He gave the example that a patient who had recovered from COVID-19 may need to undergo a chest x-ray, have a medical check-up, undertake multiple online consultations, buy medication and make an appointment for a return visit. Many people, especially those with mobility issues, require assistance in completing these procedures from a

professional healthcare manager. Weimai helps patients with all these steps. He said handing treatment-related administration for clients requires cooperation between hospitals and online service providers.

Another online medical service provider, WeDoctor, chose to cooperate with community clinics, which provide medical services to neighboring residents. Since 2020, the company, coordinating with 266 such institutions in Tianjin, began to build a cloud platform on which the participants can jointly procure pharmaceuticals to lower costs and on which prescriptions made by one of them can be accessed online by the others so patients can seek follow-up treatment at any member of the network at their convenience.

Such moves answer the call made by the Joint Prevention and Control Mechanism of the State Council, encouraging community clinics, large hospitals and online medical service platforms to cooperate with each other in bolstering China's healthcare development.

A doctor checks the symptoms of a patient during an online consultation at Tianjin Medical University General Hospital on December 14, 2022 (XINHUA)

Post-pandemic prospects

On December 15, 2022, the National Development and Reform Commission released a guideline on expanding domestic demand. It underlined the construction of online medical infrastructure and reforms to increase public access to online medical services.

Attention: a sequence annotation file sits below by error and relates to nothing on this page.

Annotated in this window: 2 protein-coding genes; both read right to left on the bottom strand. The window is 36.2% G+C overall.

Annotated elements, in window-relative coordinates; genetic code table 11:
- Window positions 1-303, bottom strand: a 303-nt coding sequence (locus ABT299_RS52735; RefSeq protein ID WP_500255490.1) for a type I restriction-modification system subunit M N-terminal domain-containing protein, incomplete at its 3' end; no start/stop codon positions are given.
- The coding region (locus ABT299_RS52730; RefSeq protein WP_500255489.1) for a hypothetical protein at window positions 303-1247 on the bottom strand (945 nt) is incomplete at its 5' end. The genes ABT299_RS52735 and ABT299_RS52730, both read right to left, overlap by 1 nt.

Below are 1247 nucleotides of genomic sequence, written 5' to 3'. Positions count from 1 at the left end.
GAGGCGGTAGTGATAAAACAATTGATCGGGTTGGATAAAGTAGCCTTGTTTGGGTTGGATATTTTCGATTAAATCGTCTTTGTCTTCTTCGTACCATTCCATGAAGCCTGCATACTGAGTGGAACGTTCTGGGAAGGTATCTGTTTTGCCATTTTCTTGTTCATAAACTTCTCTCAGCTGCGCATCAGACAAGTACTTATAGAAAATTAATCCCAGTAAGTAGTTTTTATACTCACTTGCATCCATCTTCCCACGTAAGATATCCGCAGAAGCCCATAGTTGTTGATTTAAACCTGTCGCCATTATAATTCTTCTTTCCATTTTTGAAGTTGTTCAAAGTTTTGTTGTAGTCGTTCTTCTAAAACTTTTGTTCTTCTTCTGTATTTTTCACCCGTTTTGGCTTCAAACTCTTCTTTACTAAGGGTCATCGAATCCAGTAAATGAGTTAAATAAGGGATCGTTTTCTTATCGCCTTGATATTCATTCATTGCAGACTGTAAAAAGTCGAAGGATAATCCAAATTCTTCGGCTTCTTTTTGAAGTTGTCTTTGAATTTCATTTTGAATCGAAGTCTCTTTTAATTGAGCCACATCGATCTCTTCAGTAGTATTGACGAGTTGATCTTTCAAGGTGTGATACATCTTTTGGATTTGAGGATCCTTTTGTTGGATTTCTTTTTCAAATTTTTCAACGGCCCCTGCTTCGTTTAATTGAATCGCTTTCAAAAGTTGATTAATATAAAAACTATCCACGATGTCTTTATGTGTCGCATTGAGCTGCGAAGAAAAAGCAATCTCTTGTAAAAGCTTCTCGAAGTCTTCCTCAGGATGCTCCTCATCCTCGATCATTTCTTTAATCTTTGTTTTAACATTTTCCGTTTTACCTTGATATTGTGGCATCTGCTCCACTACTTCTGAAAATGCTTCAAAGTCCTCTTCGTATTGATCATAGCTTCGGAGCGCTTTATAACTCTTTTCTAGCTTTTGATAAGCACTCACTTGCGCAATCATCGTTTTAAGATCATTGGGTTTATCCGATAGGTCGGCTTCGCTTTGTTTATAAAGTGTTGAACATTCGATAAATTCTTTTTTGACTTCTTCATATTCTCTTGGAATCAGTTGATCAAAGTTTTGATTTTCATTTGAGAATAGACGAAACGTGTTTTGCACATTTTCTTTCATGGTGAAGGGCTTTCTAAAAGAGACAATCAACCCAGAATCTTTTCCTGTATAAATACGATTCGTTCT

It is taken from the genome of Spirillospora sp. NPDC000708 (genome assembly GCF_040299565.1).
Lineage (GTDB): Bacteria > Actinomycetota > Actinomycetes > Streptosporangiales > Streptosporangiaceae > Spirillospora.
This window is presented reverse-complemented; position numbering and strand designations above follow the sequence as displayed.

With policy support and growing demand, online healthcare is gaining ground. According to iResearch, a data analysis platform, China's online healthcare service market is estimated to reach 87.6 billion yuan ($12.97 billion) in 2023, up 25.1 percent year on year.

Cheng Yi, Senior Vice President of WeDoctor, said at a healthcare forum on January 12 that the number of online medical service users will continue to expand and digital solutions for medical care will become more diversified. "The medical service system should shift from being disease-cure-centered to health-management-centered," Cheng said.

"New medical services must put patients first," Qiu said. "Where there are needs, there should be services."

Qiu said previously people got taxis on the streets, representing the first phase of development in which people seek and wait for services. In the second phase, after the emergence of ride-hailing apps, cars began waiting at office buildings for their passengers to come out, representing services waiting for people. Nowadays, if you take taxis to the airport for three consecutive days, then on the fourth day, the app will recommend to you cars that are heading for the airport before you even enter your destination, representing the third phase—services seeking people.

"China's healthcare industry is still in the phase in which people wait for services," Qiu said, "There is still a lot of room for us to explore new business models, which is where our opportunities lie." 

(Print Edition Title: The Internet of Healthcare)

Copyedited by G.P. Wilson